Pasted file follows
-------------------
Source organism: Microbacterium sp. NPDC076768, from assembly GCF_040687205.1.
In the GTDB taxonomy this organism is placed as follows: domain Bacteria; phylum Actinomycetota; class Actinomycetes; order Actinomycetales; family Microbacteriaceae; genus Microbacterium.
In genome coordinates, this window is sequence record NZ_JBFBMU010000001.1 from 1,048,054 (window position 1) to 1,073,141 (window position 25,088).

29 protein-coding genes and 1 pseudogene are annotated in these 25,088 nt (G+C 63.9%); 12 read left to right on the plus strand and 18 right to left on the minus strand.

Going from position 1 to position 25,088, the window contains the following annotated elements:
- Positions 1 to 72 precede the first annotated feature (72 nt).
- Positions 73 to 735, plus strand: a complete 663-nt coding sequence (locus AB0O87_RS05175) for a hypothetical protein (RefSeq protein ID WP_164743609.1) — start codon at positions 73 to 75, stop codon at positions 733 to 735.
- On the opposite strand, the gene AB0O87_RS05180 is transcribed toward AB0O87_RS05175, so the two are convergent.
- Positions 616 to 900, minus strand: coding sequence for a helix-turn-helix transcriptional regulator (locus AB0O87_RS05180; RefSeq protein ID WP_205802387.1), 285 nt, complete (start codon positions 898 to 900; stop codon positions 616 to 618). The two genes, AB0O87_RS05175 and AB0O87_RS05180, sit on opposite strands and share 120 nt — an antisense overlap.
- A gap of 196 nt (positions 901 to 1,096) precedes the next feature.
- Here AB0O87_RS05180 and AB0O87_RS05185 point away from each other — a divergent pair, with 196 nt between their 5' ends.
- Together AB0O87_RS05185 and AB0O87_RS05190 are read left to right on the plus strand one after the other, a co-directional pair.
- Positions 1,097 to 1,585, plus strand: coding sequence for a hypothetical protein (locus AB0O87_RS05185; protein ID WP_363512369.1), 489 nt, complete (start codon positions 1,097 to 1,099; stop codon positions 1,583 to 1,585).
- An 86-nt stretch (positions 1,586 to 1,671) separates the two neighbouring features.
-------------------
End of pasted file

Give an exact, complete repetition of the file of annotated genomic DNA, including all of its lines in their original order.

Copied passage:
Source organism: Microbacterium sp. NPDC076768, from assembly GCF_040687205.1.
In the GTDB taxonomy this organism is placed as follows: domain Bacteria; phylum Actinomycetota; class Actinomycetes; order Actinomycetales; family Microbacteriaceae; genus Microbacterium.
In genome coordinates, this window is sequence record NZ_JBFBMU010000001.1 from 1,048,054 (window position 1) to 1,073,141 (window position 25,088).

29 protein-coding genes and 1 pseudogene are annotated in these 25,088 nt (G+C 63.9%); 12 read left to right on the plus strand and 18 right to left on the minus strand.

Going from position 1 to position 25,088, the window contains the following annotated elements:
- Positions 1 to 72 precede the first annotated feature (72 nt).
- Positions 73 to 735, plus strand: a complete 663-nt coding sequence (locus AB0O87_RS05175) for a hypothetical protein (RefSeq protein ID WP_164743609.1) — start codon at positions 73 to 75, stop codon at positions 733 to 735.
- On the opposite strand, the gene AB0O87_RS05180 is transcribed toward AB0O87_RS05175, so the two are convergent.
- Positions 616 to 900, minus strand: coding sequence for a helix-turn-helix transcriptional regulator (locus AB0O87_RS05180; RefSeq protein ID WP_205802387.1), 285 nt, complete (start codon positions 898 to 900; stop codon positions 616 to 618). The two genes, AB0O87_RS05175 and AB0O87_RS05180, sit on opposite strands and share 120 nt — an antisense overlap.
- A gap of 196 nt (positions 901 to 1,096) precedes the next feature.
- Here AB0O87_RS05180 and AB0O87_RS05185 point away from each other — a divergent pair, with 196 nt between their 5' ends.
- Together AB0O87_RS05185 and AB0O87_RS05190 are read left to right on the plus strand one after the other, a co-directional pair.
- Positions 1,097 to 1,585, plus strand: coding sequence for a hypothetical protein (locus AB0O87_RS05185; protein ID WP_363512369.1), 489 nt, complete (start codon positions 1,097 to 1,099; stop codon positions 1,583 to 1,585).
- An 86-nt stretch (positions 1,586 to 1,671) separates the two neighbouring features.